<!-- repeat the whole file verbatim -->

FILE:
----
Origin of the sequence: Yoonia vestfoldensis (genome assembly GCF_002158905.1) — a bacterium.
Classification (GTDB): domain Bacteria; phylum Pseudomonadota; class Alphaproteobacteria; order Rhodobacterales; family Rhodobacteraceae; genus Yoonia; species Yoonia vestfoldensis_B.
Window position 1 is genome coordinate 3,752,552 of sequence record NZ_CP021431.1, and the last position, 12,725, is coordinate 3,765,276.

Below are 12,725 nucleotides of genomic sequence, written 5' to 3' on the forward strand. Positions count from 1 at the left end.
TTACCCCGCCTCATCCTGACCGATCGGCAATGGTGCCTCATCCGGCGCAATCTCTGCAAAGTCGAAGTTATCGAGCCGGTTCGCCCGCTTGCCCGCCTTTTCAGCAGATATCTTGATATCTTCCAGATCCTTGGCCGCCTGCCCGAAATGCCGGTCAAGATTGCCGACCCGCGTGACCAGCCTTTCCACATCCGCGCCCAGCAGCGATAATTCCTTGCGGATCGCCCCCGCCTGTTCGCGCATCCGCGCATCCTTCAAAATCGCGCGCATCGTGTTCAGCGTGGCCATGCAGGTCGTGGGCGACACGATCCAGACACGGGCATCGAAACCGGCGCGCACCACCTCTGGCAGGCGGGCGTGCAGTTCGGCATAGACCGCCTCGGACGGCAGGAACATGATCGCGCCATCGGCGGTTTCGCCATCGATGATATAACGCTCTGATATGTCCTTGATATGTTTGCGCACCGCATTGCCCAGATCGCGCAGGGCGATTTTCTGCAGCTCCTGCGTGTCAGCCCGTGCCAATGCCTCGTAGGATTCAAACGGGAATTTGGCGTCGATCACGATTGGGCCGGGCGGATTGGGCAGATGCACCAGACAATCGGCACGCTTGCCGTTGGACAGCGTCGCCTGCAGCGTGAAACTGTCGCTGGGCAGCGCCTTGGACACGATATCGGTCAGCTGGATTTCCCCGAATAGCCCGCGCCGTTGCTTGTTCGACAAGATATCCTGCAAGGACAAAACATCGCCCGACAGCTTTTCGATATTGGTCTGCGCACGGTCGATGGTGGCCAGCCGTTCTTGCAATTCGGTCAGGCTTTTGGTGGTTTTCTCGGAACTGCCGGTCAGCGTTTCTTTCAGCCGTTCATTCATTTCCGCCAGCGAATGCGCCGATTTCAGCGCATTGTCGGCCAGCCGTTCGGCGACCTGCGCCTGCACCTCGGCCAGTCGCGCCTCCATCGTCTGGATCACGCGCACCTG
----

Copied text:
Origin of the sequence: Yoonia vestfoldensis (genome assembly GCF_002158905.1) — a bacterium.
Classification (GTDB): domain Bacteria; phylum Pseudomonadota; class Alphaproteobacteria; order Rhodobacterales; family Rhodobacteraceae; genus Yoonia; species Yoonia vestfoldensis_B.
Window position 1 is genome coordinate 3,752,552 of sequence record NZ_CP021431.1, and the last position, 12,725, is coordinate 3,765,276.

Below are 12,725 nucleotides of genomic sequence, written 5' to 3' on the forward strand. Positions count from 1 at the left end.
TTACCCCGCCTCATCCTGACCGATCGGCAATGGTGCCTCATCCGGCGCAATCTCTGCAAAGTCGAAGTTATCGAGCCGGTTCGCCCGCTTGCCCGCCTTTTCAGCAGATATCTTGATATCTTCCAGATCCTTGGCCGCCTGCCCGAAATGCCGGTCAAGATTGCCGACCCGCGTGACCAGCCTTTCCACATCCGCGCCCAGCAGCGATAATTCCTTGCGGATCGCCCCCGCCTGTTCGCGCATCCGCGCATCCTTCAAAATCGCGCGCATCGTGTTCAGCGTGGCCATGCAGGTCGTGGGCGACACGATCCAGACACGGGCATCGAAACCGGCGCGCACCACCTCTGGCAGGCGGGCGTGCAGTTCGGCATAGACCGCCTCGGACGGCAGGAACATGATCGCGCCATCGGCGGTTTCGCCATCGATGATATAACGCTCTGATATGTCCTTGATATGTTTGCGCACCGCATTGCCCAGATCGCGCAGGGCGATTTTCTGCAGCTCCTGCGTGTCAGCCCGTGCCAATGCCTCGTAGGATTCAAACGGGAATTTGGCGTCGATCACGATTGGGCCGGGCGGATTGGGCAGATGCACCAGACAATCGGCACGCTTGCCGTTGGACAGCGTCGCCTGCAGCGTGAAACTGTCGCTGGGCAGCGCCTTGGACACGATATCGGTCAGCTGGATTTCCCCGAATAGCCCGCGCCGTTGCTTGTTCGACAAGATATCCTGCAAGGACAAAACATCGCCCGACAGCTTTTCGATATTGGTCTGCGCACGGTCGATGGTGGCCAGCCGTTCTTGCAATTCGGTCAGGCTTTTGGTGGTTTTCTCGGAACTGCCGGTCAGCGTTTCTTTCAGCCGTTCATTCATTTCCGCCAGCGAATGCGCCGATTTCAGCGCATTGTCGGCCAGCCGTTCGGCGACCTGCGCCTGCACCTCGGCCAGTCGCGCCTCCATCGTCTGGATCACGCGCACCTG